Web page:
Some car salesmen have it easy.

Take the folks who work for McLaren. They unloaded 106 of the British automaker's new $2.1 million Speedtail supercars before it was revealed Friday, and the 35 or so earmarked for the United States aren’t even fully street legal.

Just another day at the office.



The Speedtail is the long-awaited successor to McLaren’s first model, the F1 of the 1990s, which was the fastest car in the world for a while with a top speed of 243 mph. But what really made it unique was its three-across seating arrangement, with the driver placed in the center.


The Speedtail features the same setup, which is all the more impressive considering it is a mid-engine car. A very long one. At 202.2 inches from tip to tail, the carbon fiber coupe is nearly the same length as a Chevy Tahoe SUV.

Details on its powertrain haven’t been revealed beyond the fact that it is a hybrid and puts out 1,035 hp. With a body literally built for speed, McLaren says that’ll be enough to get it to 250 mph, at least.


Its streamlined shape and fixed front wheel covers are just part of what gets it there. The body actually bends. Adjustable spoilers at the trailing corners of the car are made from flexible carbon fiber that allows them to blend seamlessly with the rest of the surface to optimize the aerodynamics, while pop-out video cameras replace bulky side view mirrors.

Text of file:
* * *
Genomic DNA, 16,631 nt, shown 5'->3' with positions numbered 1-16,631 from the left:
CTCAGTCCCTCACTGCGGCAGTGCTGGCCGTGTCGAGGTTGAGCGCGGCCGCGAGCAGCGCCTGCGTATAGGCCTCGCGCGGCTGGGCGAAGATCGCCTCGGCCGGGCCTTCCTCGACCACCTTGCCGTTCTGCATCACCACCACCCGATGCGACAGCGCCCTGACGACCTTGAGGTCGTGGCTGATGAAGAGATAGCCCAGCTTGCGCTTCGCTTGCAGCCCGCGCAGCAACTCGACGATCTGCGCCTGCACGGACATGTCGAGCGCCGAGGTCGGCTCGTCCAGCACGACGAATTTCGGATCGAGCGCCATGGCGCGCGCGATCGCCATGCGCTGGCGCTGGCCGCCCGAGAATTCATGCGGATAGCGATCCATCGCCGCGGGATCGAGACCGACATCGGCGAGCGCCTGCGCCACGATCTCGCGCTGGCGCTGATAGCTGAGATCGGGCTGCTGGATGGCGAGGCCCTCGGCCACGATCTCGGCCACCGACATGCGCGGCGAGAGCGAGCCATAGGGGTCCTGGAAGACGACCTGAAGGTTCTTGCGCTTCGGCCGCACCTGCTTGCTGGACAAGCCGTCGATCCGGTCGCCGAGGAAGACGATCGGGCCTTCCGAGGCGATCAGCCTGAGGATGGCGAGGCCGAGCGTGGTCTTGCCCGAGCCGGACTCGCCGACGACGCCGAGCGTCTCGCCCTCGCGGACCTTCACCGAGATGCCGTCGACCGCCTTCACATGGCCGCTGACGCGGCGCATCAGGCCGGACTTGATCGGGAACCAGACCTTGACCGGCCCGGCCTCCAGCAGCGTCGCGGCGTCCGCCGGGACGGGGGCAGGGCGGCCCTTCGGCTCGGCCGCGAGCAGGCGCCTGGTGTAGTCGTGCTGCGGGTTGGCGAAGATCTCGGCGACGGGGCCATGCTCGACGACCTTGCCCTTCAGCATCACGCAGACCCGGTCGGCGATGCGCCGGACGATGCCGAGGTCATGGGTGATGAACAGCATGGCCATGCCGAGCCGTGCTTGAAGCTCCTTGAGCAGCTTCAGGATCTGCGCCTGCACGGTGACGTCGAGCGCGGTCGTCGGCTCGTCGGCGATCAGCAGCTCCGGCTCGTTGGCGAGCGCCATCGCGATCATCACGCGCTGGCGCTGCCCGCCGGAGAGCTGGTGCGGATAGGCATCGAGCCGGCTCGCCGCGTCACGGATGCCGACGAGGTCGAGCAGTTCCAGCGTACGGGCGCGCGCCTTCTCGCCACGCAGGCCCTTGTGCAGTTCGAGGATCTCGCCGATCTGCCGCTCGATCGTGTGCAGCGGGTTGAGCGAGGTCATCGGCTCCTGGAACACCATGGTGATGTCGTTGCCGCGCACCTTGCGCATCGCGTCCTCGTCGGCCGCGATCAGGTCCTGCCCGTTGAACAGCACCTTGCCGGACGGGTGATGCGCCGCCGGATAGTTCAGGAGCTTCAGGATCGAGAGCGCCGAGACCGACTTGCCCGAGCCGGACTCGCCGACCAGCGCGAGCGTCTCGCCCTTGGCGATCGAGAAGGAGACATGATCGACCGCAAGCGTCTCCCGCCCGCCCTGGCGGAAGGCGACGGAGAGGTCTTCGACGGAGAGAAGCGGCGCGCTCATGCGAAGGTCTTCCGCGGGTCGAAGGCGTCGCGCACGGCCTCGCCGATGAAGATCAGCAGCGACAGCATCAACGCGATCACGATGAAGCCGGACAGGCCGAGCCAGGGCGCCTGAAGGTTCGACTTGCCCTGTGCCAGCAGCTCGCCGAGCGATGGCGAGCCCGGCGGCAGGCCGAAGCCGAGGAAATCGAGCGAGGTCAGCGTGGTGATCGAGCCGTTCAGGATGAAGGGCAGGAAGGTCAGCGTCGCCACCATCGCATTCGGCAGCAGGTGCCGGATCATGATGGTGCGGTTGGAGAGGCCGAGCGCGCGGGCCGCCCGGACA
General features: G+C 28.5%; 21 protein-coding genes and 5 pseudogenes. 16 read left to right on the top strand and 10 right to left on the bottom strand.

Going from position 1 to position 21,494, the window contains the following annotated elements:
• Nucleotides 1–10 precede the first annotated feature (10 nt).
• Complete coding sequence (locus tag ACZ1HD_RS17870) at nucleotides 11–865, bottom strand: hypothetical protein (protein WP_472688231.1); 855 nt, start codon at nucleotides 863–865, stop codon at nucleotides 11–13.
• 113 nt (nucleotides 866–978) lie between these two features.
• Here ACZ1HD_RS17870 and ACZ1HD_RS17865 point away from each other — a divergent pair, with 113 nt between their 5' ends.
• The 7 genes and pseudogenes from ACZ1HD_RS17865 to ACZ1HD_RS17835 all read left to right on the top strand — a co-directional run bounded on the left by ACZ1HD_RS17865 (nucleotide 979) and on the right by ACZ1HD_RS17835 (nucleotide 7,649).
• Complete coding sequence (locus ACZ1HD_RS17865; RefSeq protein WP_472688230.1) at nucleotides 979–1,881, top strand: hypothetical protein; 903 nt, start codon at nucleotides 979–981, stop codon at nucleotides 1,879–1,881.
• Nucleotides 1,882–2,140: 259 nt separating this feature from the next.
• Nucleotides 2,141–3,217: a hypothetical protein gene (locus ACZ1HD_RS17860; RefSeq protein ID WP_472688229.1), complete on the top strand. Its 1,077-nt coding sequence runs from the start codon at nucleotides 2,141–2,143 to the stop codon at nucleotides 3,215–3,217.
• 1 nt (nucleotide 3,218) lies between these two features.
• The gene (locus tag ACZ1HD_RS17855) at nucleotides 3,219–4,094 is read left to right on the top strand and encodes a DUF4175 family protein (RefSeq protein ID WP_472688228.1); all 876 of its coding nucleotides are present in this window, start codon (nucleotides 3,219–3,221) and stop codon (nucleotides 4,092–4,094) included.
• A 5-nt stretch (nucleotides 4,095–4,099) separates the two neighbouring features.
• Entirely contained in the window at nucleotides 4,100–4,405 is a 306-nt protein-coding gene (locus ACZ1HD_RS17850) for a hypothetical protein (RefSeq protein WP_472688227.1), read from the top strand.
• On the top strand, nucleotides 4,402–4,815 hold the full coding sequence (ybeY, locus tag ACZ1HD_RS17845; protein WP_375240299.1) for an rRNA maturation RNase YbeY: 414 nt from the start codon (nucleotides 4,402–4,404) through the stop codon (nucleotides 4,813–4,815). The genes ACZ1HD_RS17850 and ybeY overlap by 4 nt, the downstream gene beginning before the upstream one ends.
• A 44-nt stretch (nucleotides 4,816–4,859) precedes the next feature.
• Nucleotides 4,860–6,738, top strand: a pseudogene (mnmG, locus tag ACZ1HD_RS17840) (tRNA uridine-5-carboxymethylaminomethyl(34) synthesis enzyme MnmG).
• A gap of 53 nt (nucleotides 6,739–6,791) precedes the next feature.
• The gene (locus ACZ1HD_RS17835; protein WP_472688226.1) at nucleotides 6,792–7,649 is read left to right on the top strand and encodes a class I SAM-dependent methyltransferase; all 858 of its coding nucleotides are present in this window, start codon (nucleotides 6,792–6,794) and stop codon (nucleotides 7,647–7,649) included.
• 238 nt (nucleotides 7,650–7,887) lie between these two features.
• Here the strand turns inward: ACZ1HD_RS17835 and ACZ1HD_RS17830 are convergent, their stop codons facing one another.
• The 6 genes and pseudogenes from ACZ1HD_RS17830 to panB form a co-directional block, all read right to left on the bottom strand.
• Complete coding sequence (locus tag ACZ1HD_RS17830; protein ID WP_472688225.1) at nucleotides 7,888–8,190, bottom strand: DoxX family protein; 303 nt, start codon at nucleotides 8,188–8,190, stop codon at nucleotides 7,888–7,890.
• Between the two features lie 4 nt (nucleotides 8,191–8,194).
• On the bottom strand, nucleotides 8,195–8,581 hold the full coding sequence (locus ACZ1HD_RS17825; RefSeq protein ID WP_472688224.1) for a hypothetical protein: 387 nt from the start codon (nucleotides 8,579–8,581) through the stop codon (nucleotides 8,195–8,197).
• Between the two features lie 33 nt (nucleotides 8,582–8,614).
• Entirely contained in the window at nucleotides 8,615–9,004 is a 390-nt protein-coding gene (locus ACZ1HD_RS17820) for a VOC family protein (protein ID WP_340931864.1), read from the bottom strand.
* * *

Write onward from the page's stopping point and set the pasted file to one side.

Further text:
As cool as they are, along with the central driving position they’re part of the reason the car is only allowed in the U.S. under “show or display” regulations that restrict their use. Perhaps the laws will change before deliveries begin in early 2020, but buyers probably won’t mind much if they don’t.

F1s are some of the most prized commodities on the collector car scene.

F1s are some of the most prized commodities on the collector car scene. (McLaren)

The 106 F1s that originally sold for a then-whopping $800,000 are worth $15 million or more today.